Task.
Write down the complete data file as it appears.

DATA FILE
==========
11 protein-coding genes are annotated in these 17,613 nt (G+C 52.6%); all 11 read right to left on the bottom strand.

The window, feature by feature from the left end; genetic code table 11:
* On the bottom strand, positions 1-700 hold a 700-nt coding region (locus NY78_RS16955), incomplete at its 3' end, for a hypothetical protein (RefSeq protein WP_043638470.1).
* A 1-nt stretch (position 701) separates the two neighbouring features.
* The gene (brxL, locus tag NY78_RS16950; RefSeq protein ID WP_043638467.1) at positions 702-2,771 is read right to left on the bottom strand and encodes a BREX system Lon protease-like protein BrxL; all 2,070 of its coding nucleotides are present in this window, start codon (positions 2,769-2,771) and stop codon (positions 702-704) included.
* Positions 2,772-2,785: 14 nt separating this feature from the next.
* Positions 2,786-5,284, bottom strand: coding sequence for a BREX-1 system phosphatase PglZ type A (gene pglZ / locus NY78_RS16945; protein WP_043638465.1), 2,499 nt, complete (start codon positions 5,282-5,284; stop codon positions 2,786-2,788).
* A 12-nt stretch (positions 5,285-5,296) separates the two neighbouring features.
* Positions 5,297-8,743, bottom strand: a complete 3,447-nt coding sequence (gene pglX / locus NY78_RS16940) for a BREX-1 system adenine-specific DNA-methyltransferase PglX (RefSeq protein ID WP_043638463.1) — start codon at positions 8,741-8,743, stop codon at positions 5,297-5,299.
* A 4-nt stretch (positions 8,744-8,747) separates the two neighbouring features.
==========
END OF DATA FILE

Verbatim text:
11 protein-coding genes are annotated in these 17,613 nt (G+C 52.6%); all 11 read right to left on the bottom strand.

The window, feature by feature from the left end; genetic code table 11:
* On the bottom strand, positions 1-700 hold a 700-nt coding region (locus NY78_RS16955), incomplete at its 3' end, for a hypothetical protein (RefSeq protein WP_043638470.1).
* A 1-nt stretch (position 701) separates the two neighbouring features.
* The gene (brxL, locus tag NY78_RS16950; RefSeq protein ID WP_043638467.1) at positions 702-2,771 is read right to left on the bottom strand and encodes a BREX system Lon protease-like protein BrxL; all 2,070 of its coding nucleotides are present in this window, start codon (positions 2,769-2,771) and stop codon (positions 702-704) included.
* Positions 2,772-2,785: 14 nt separating this feature from the next.
* Positions 2,786-5,284, bottom strand: coding sequence for a BREX-1 system phosphatase PglZ type A (gene pglZ / locus NY78_RS16945; protein WP_043638465.1), 2,499 nt, complete (start codon positions 5,282-5,284; stop codon positions 2,786-2,788).
* A 12-nt stretch (positions 5,285-5,296) separates the two neighbouring features.
* Positions 5,297-8,743, bottom strand: a complete 3,447-nt coding sequence (gene pglX / locus NY78_RS16940) for a BREX-1 system adenine-specific DNA-methyltransferase PglX (RefSeq protein ID WP_043638463.1) — start codon at positions 8,741-8,743, stop codon at positions 5,297-5,299.
* A 4-nt stretch (positions 8,744-8,747) separates the two neighbouring features.